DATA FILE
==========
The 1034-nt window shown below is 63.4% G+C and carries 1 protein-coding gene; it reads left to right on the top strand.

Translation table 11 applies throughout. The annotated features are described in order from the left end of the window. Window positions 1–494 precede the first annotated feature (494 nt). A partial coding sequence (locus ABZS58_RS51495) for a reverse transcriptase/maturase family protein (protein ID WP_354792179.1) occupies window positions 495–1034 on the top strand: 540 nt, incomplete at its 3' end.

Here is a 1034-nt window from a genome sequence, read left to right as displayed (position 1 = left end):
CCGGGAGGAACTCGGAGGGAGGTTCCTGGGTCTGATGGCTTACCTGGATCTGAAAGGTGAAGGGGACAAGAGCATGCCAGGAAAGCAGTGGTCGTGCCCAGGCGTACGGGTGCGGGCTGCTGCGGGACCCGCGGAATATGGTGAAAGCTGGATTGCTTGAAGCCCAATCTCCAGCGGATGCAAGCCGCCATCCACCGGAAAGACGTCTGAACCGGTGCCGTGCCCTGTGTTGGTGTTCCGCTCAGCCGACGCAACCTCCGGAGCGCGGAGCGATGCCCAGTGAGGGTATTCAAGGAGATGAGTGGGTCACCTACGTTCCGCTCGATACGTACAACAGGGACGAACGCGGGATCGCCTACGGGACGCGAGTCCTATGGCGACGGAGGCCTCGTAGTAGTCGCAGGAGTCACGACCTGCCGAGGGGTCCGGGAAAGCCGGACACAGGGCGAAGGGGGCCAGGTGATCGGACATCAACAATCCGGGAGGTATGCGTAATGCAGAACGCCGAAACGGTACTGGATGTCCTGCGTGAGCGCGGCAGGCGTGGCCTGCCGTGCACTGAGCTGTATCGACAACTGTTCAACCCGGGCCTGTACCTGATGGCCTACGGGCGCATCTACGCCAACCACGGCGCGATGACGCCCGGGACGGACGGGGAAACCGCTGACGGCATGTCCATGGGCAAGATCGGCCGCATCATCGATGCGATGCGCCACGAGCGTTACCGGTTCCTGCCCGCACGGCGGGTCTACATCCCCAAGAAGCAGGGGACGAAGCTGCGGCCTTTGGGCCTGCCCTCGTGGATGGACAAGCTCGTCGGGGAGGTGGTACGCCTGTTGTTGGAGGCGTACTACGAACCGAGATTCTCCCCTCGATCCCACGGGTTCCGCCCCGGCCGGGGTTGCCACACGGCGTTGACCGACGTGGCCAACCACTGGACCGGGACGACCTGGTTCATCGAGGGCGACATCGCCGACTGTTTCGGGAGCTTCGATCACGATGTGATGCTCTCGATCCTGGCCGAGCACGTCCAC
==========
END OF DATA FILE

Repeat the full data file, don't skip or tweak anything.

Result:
The 1034-nt window shown below is 63.4% G+C and carries 1 protein-coding gene; it reads left to right on the top strand.

Translation table 11 applies throughout. The annotated features are described in order from the left end of the window. Window positions 1–494 precede the first annotated feature (494 nt). A partial coding sequence (locus ABZS58_RS51495) for a reverse transcriptase/maturase family protein (protein ID WP_354792179.1) occupies window positions 495–1034 on the top strand: 540 nt, incomplete at its 3' end.

Here is a 1034-nt window from a genome sequence, read left to right as displayed (position 1 = left end):
CCGGGAGGAACTCGGAGGGAGGTTCCTGGGTCTGATGGCTTACCTGGATCTGAAAGGTGAAGGGGACAAGAGCATGCCAGGAAAGCAGTGGTCGTGCCCAGGCGTACGGGTGCGGGCTGCTGCGGGACCCGCGGAATATGGTGAAAGCTGGATTGCTTGAAGCCCAATCTCCAGCGGATGCAAGCCGCCATCCACCGGAAAGACGTCTGAACCGGTGCCGTGCCCTGTGTTGGTGTTCCGCTCAGCCGACGCAACCTCCGGAGCGCGGAGCGATGCCCAGTGAGGGTATTCAAGGAGATGAGTGGGTCACCTACGTTCCGCTCGATACGTACAACAGGGACGAACGCGGGATCGCCTACGGGACGCGAGTCCTATGGCGACGGAGGCCTCGTAGTAGTCGCAGGAGTCACGACCTGCCGAGGGGTCCGGGAAAGCCGGACACAGGGCGAAGGGGGCCAGGTGATCGGACATCAACAATCCGGGAGGTATGCGTAATGCAGAACGCCGAAACGGTACTGGATGTCCTGCGTGAGCGCGGCAGGCGTGGCCTGCCGTGCACTGAGCTGTATCGACAACTGTTCAACCCGGGCCTGTACCTGATGGCCTACGGGCGCATCTACGCCAACCACGGCGCGATGACGCCCGGGACGGACGGGGAAACCGCTGACGGCATGTCCATGGGCAAGATCGGCCGCATCATCGATGCGATGCGCCACGAGCGTTACCGGTTCCTGCCCGCACGGCGGGTCTACATCCCCAAGAAGCAGGGGACGAAGCTGCGGCCTTTGGGCCTGCCCTCGTGGATGGACAAGCTCGTCGGGGAGGTGGTACGCCTGTTGTTGGAGGCGTACTACGAACCGAGATTCTCCCCTCGATCCCACGGGTTCCGCCCCGGCCGGGGTTGCCACACGGCGTTGACCGACGTGGCCAACCACTGGACCGGGACGACCTGGTTCATCGAGGGCGACATCGCCGACTGTTTCGGGAGCTTCGATCACGATGTGATGCTCTCGATCCTGGCCGAGCACGTCCAC